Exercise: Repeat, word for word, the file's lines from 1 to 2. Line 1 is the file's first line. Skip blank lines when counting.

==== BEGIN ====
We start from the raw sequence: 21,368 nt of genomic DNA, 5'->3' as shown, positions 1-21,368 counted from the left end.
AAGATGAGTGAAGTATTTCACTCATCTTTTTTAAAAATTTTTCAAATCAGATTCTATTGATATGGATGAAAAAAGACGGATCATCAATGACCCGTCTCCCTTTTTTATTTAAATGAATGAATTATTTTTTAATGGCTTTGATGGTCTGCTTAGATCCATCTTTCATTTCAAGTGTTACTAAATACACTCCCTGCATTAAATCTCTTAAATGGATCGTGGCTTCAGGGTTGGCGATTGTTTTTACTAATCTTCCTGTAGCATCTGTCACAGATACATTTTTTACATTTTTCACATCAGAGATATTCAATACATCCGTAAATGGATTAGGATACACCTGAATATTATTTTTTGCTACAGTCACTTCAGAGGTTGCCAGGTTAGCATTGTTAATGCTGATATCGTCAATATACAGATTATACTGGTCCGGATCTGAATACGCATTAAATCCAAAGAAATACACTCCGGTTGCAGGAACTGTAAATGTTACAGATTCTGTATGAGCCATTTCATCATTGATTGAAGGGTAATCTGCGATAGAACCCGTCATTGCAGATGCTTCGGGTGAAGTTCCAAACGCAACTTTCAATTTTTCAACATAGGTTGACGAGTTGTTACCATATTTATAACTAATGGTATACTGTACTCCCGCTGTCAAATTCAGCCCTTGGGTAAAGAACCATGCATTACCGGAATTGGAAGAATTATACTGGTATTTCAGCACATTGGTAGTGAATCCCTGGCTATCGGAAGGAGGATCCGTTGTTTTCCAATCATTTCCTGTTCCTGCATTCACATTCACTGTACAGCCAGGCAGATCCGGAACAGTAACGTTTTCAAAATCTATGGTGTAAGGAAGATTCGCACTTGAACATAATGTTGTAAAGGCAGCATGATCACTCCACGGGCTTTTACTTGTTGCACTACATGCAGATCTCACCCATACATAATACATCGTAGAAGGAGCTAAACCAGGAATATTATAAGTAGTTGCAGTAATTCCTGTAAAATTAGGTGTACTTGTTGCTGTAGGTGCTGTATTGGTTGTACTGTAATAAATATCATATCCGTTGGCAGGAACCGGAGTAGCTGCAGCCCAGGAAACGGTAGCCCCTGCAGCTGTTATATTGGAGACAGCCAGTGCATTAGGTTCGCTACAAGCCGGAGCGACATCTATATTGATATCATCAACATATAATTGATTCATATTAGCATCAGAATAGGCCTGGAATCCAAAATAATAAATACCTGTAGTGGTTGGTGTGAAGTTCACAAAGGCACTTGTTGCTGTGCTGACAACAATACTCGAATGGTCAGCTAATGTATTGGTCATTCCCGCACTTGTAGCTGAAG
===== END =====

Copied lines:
We start from the raw sequence: 21,368 nt of genomic DNA, 5'->3' as shown, positions 1-21,368 counted from the left end.
AAGATGAGTGAAGTATTTCACTCATCTTTTTTAAAAATTTTTCAAATCAGATTCTATTGATATGGATGAAAAAAGACGGATCATCAATGACCCGTCTCCCTTTTTTATTTAAATGAATGAATTATTTTTTAATGGCTTTGATGGTCTGCTTAGATCCATCTTTCATTTCAAGTGTTACTAAATACACTCCCTGCATTAAATCTCTTAAATGGATCGTGGCTTCAGGGTTGGCGATTGTTTTTACTAATCTTCCTGTAGCATCTGTCACAGATACATTTTTTACATTTTTCACATCAGAGATATTCAATACATCCGTAAATGGATTAGGATACACCTGAATATTATTTTTTGCTACAGTCACTTCAGAGGTTGCCAGGTTAGCATTGTTAATGCTGATATCGTCAATATACAGATTATACTGGTCCGGATCTGAATACGCATTAAATCCAAAGAAATACACTCCGGTTGCAGGAACTGTAAATGTTACAGATTCTGTATGAGCCATTTCATCATTGATTGAAGGGTAATCTGCGATAGAACCCGTCATTGCAGATGCTTCGGGTGAAGTTCCAAACGCAACTTTCAATTTTTCAACATAGGTTGACGAGTTGTTACCATATTTATAACTAATGGTATACTGTACTCCCGCTGTCAAATTCAGCCCTTGGGTAAAGAACCATGCATTACCGGAATTGGAAGAATTATACTGGTATTTCAGCACATTGGTAGTGAATCCCTGGCTATCGGAAGGAGGATCCGTTGTTTTCCAATCATTTCCTGTTCCTGCATTCACATTCACTGTACAGCCAGGCAGATCCGGAACAGTAACGTTTTCAAAATCTATGGTGTAAGGAAGATTCGCACTTGAACATAATGTTGTAAAGGCAGCATGATCACTCCACGGGCTTTTACTTGTTGCACTACATGCAGATCTCACCCATACATAATACATCGTAGAAGGAGCTAAACCAGGAATATTATAAGTAGTTGCAGTAATTCCTGTAAAATTAGGTGTACTTGTTGCTGTAGGTGCTGTATTGGTTGTACTGTAATAAATATCATATCCGTTGGCAGGAACCGGAGTAGCTGCAGCCCAGGAAACGGTAGCCCCTGCAGCTGTTATATTGGAGACAGCCAGTGCATTAGGTTCGCTACAAGCCGGAGCGACATCTATATTGATATCATCAACATATAATTGATTCATATTAGCATCAGAATAGGCCTGGAATCCAAAATAATAAATACCTGTAGTGGTTGGTGTGAAGTTCACAAAGGCACTTGTTGCTGTGCTGACAACAATACTCGAATGGTCAGCTAATGTATTGGTCATTCCCGCACTTGTAGCTGAAG